Family Caregiver Alliance (caregiver.org) is hosting a webinar on March 29 at 11am on anticipatory grief and ambiguous loss in dementia care. FCA defines these two terms as:
* “Anticipatory grief is the emotional pain and sadness that arises in advance of an expectant loss or death.”
* “Ambiguous loss is the confusing feeling of interacting with someone who is not fully present mentally or socially, as often happens to family caregivers who are closely involved with a person living with dementia.”
Register for the free webinar here:
The organizers suggest attendees read “The Story of Rosie and Vince.” (copied below)
See additional webinar details below.
Announcement from Family Caregiver Alliance
Wading in Emotional Quicksand
The Powerful Role of Anticipatory Grief and Ambiguous Loss in Dementia Care
Anticipatory grief is the emotional pain and sadness that arises in advance of an expectant loss or death. Ambiguous loss is the confusing feeling of interacting with someone who is not fully present mentally or socially, as often happens to family caregivers who are closely involved with a person living with dementia.
This webinar will provide information and practical coping strategies to enable caregivers to understand their own unique journeys of grief, and to learn ways to remain calm and hopeful in the process.
* Describe the role anticipatory grief and ambiguous loss play in caregiving process.
* Identify coping strategies to effectively deal with the multiple losses involved in caring for someone with dementia.
* Discuss the seven rules of survival for how to get out of “emotional quicksand” as a caregiver.
Speaker: Kay Adams
Kay Adams, LCSW, is an educator, writer, clinician, consultant, advocate, and trainer. Through her work, she educates, empowers, and supports people living with dementia, as well as the families, caregivers, and communities entrusted with their care. Kay currently works as a clinician in the diagnostic Memory Clinic and Geriatric Psychiatry Department for Kaiser Permanente Colorado in Denver. She is also a certified consultant and trainer for Teepa Snow’s Positive Approach™ to Care. Kay has an extensive background in hospice, mental health, grief counseling, geriatric psychiatry, and dementia. She obtained her Master’s degree in Social Work at Augsburg College in Minneapolis.
When: Wednesday, March 29, 11 a.m. to 12 noon (PT)
Cost: No charge
Contact: Calvin Hu, [email protected], (415) 434-3388 ext. 313
Additional materials: Please see “The Story of Rosie and Vince”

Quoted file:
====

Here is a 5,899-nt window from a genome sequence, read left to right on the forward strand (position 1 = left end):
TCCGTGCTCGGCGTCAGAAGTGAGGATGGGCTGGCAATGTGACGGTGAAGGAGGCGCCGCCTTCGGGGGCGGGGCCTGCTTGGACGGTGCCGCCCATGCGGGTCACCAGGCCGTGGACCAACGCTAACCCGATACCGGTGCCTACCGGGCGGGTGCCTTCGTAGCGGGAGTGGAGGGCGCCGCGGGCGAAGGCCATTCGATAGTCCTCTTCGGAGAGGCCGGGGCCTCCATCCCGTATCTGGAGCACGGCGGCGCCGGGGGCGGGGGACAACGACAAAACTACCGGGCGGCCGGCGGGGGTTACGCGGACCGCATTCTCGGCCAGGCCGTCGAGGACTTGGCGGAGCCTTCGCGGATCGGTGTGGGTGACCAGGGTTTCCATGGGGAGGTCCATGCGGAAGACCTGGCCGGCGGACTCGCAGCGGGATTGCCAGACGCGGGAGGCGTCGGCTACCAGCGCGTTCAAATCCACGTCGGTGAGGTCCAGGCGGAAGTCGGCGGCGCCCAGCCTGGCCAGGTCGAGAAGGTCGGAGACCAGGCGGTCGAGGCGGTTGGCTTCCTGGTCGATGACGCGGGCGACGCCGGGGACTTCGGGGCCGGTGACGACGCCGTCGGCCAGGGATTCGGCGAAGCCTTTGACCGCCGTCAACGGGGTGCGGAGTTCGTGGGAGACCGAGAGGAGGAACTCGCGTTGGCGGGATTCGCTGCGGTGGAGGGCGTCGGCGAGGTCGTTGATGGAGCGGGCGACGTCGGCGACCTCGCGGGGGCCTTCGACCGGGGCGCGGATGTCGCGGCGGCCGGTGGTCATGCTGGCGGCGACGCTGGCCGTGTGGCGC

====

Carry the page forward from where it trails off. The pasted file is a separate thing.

The Story of Rosie and Vince
Rosie was a vibrant woman who came into the Memory clinic intake appointment dressed to the nine’s, right down to her designer glasses. She looked at least a decade younger than her 72 years would suggest. Rosie came accompanied by her husband of 45 years, Vince. You could tell by just taking one look at them that they were still madly in love after all this time together, and it was heart-warming to witness.
Rosie was referred to the memory clinic for diagnostic testing due to memory changes. Rosie was a highly educated woman who held advanced degrees, and had been at the top of her game in her chosen professional field before her retirement 4 years ago. Rosie’s memory changes had accelerated since retiring, and her short term memory had become severely impaired. Rosie was admittedly nervous about coming in for testing because dementia ran in her family, and Rosie was petrified that her own mental decline could be leading to that same eventual outcome.
In the intake appointment, Rosie stated that a lot of her current distress was related to fretting about her husband’s health. Vince had been recently diagnosed with a terminal illness and was “living on borrowed time.” Vince had his own stressors— not the least of which was worrying about Rosie’s progressive memory changes that were now impacting her ability to be independent in many areas of her life. Most heart-wrenching for Vince was the loss the of Rosie’s ability to be an equal partner in their marriage in the way she had always been due to memory, mood and functional changes along the way. So often now, Rosie was physically present, but seemed more and more “checked out” in a world of her own that Vince didn’t understand or know how to penetrate. Vince had a lot on his plate, but his love and dedication to Rosie’s well-being by far took precedence over his own mortality concerns that day.
When Rosie and Vince returned to the follow up appointment a few weeks later, the news that they dreaded most was delivered. Our team informed Rosie that testing results indicated that she had a probable Alzheimer’s disease which was already in the moderate stages. Even though Rosie and Vince both secretly suspected that diagnosis would come, hearing the words spoken out loud pierced the fragile bubble of denial they had cautiously been living in, and life as they knew it would never be the same again.